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Your rights on the job as an apprentice or trainee 

These are some of your rights as an apprentice or trainee in the building and construction industry:

  • You have the right to a safe and healthy work environment and decent amenities (toilets, lunch room etc).
  • You have the right to join the Union and to be represented by Union officials.
  • You have the right to be trained, and not just used as cheap labour. Where it is a provision of your contract of training, the employer must release you for off-the-job training.
  • You have the right not to be victimised or 'bastardised' on the job. Sometimes the treatment of apprentices and trainees goes beyond a joke. If this is the case, the Union will stand up for you.
  • You have the right to basic industrial standards such as sick leave and holiday pay.
  • On unionised jobs, you may be entitled to additional payments such as site allowance, productivity allowance and redundancy pay.
  • If you have been underpaid, you have the same right to recover that money as any other worker.

If you are not being treated properly at work, you don't have to put up with it. Contact your local CFMEU Branch.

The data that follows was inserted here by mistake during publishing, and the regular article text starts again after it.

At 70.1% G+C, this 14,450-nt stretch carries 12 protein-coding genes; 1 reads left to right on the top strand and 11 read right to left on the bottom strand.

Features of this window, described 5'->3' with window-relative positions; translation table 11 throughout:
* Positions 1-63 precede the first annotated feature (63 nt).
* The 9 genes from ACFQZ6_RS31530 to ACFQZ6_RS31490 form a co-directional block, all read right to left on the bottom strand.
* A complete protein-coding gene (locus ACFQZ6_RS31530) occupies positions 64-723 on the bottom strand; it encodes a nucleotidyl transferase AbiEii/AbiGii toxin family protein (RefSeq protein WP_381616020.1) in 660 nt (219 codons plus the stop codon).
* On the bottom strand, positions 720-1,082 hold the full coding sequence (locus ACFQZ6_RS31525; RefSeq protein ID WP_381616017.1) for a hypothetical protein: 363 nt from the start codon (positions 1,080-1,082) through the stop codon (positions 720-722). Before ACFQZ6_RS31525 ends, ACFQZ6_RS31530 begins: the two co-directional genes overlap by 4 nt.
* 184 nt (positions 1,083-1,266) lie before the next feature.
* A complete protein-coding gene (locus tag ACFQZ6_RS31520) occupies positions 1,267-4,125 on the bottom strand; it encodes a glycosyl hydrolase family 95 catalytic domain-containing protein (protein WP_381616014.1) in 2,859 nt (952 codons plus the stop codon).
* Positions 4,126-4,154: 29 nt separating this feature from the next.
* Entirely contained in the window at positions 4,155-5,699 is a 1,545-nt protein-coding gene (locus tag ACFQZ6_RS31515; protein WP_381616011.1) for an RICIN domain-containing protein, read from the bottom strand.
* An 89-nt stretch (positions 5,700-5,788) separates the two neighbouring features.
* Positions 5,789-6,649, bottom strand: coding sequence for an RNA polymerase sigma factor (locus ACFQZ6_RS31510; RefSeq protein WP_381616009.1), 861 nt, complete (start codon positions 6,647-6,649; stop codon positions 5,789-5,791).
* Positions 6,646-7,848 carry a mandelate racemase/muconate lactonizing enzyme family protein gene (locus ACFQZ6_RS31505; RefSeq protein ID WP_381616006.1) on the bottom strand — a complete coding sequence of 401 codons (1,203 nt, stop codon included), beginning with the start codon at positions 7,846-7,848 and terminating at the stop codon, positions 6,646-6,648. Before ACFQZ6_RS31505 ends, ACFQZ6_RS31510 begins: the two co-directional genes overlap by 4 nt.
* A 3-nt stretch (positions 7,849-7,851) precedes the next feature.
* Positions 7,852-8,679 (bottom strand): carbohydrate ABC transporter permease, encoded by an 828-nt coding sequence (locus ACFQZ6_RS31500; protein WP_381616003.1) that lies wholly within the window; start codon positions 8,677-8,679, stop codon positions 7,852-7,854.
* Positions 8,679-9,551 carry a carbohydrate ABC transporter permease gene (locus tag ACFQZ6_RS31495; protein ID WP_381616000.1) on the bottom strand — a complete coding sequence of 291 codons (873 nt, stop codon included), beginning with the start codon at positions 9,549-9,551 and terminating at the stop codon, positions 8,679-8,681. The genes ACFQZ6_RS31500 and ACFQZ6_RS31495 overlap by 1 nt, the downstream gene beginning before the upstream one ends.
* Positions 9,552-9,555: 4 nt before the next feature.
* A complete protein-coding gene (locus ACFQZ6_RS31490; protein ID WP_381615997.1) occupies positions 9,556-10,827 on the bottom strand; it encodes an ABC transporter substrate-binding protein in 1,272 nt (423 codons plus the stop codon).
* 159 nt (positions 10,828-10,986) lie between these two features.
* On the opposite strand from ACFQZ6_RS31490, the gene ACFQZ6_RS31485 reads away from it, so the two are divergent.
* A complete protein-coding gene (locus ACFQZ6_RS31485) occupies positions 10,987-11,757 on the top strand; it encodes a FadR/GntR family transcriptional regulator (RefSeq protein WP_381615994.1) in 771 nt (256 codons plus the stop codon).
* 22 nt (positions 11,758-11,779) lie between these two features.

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How to join the CFMEU

If you are not already a member of the CFMEU, you should join up. Apprentices and trainees pay reduced memebrship rates and still enjoy the full benefits of belonging to the Union. As well as having the CFMEU represent your interests when it comes to wages and conditions, you will find that your Branch can help in other ways.

Some Branches have facilities for you to join online. Others will send you an application form on request.  Join the CFMEU today!

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Training options: 

Getting the right qualification

Training qualifications for the construction industry are grouped into what are called Training Packages. These cover 42 qualifications in the General Construction Sector, ranging from Certificate 1, up to Advanced Diploma. Each qualification has compulsory training units and elective units.

Once you know more about the Qualification you want, you can find a Training School that teaches the skills for that certificate.

To check out what Qualifications are available, go to the Construction and Property Industry Skills Council (CPISC) website, Qualifications for the General Construction Sector.  

To find out more about what a carpenter or crane operator or scaffolder does in construction, go to our Photo Gallery Jobs covered by the CFMEU.

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Finding an apprenticeship

There are plenty of ways to find an apprenticeship in the building and construction industry

Ask friends, family, people you know.

Lots of employers find the apprentice they want - and apprentices find the employer they want - by asking people they know.